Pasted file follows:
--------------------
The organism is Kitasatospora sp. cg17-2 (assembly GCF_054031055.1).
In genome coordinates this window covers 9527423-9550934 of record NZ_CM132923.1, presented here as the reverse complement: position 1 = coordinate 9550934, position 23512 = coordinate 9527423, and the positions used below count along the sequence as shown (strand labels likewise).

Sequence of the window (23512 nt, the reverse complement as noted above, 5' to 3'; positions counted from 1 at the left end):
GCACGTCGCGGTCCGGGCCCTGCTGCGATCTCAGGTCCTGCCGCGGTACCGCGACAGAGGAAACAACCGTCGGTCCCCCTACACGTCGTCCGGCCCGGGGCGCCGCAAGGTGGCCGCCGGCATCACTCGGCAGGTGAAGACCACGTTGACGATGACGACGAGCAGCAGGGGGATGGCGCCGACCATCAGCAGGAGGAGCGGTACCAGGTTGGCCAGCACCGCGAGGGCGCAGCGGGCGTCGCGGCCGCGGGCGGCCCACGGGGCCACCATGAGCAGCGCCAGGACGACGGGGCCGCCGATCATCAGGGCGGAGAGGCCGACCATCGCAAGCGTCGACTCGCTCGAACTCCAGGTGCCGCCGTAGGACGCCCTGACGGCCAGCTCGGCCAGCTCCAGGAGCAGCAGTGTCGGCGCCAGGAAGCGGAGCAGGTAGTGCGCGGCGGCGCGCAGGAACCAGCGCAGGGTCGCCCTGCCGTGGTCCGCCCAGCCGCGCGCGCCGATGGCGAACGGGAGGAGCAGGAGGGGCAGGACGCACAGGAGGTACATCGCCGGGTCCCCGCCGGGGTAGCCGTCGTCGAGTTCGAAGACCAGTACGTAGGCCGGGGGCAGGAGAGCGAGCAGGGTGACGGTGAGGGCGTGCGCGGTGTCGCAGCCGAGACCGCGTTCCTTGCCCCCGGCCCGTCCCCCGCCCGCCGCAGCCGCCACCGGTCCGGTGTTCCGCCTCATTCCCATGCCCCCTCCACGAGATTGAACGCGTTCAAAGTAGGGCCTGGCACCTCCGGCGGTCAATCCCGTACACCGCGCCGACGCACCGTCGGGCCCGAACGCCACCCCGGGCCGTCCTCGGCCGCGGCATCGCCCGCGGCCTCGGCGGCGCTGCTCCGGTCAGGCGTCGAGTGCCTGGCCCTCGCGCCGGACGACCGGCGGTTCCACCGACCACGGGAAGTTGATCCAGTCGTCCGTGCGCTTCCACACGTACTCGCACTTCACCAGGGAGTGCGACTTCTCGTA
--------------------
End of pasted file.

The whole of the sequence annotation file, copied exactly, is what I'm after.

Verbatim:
The organism is Kitasatospora sp. cg17-2 (assembly GCF_054031055.1).
In genome coordinates this window covers 9527423-9550934 of record NZ_CM132923.1, presented here as the reverse complement: position 1 = coordinate 9550934, position 23512 = coordinate 9527423, and the positions used below count along the sequence as shown (strand labels likewise).

Sequence of the window (23512 nt, the reverse complement as noted above, 5' to 3'; positions counted from 1 at the left end):
GCACGTCGCGGTCCGGGCCCTGCTGCGATCTCAGGTCCTGCCGCGGTACCGCGACAGAGGAAACAACCGTCGGTCCCCCTACACGTCGTCCGGCCCGGGGCGCCGCAAGGTGGCCGCCGGCATCACTCGGCAGGTGAAGACCACGTTGACGATGACGACGAGCAGCAGGGGGATGGCGCCGACCATCAGCAGGAGGAGCGGTACCAGGTTGGCCAGCACCGCGAGGGCGCAGCGGGCGTCGCGGCCGCGGGCGGCCCACGGGGCCACCATGAGCAGCGCCAGGACGACGGGGCCGCCGATCATCAGGGCGGAGAGGCCGACCATCGCAAGCGTCGACTCGCTCGAACTCCAGGTGCCGCCGTAGGACGCCCTGACGGCCAGCTCGGCCAGCTCCAGGAGCAGCAGTGTCGGCGCCAGGAAGCGGAGCAGGTAGTGCGCGGCGGCGCGCAGGAACCAGCGCAGGGTCGCCCTGCCGTGGTCCGCCCAGCCGCGCGCGCCGATGGCGAACGGGAGGAGCAGGAGGGGCAGGACGCACAGGAGGTACATCGCCGGGTCCCCGCCGGGGTAGCCGTCGTCGAGTTCGAAGACCAGTACGTAGGCCGGGGGCAGGAGAGCGAGCAGGGTGACGGTGAGGGCGTGCGCGGTGTCGCAGCCGAGACCGCGTTCCTTGCCCCCGGCCCGTCCCCCGCCCGCCGCAGCCGCCACCGGTCCGGTGTTCCGCCTCATTCCCATGCCCCCTCCACGAGATTGAACGCGTTCAAAGTAGGGCCTGGCACCTCCGGCGGTCAATCCCGTACACCGCGCCGACGCACCGTCGGGCCCGAACGCCACCCCGGGCCGTCCTCGGCCGCGGCATCGCCCGCGGCCTCGGCGGCGCTGCTCCGGTCAGGCGTCGAGTGCCTGGCCCTCGCGCCGGACGACCGGCGGTTCCACCGACCACGGGAAGTTGATCCAGTCGTCCGTGCGCTTCCACACGTACTCGCACTTCACCAGGGAGTGCGACTTCTCGTA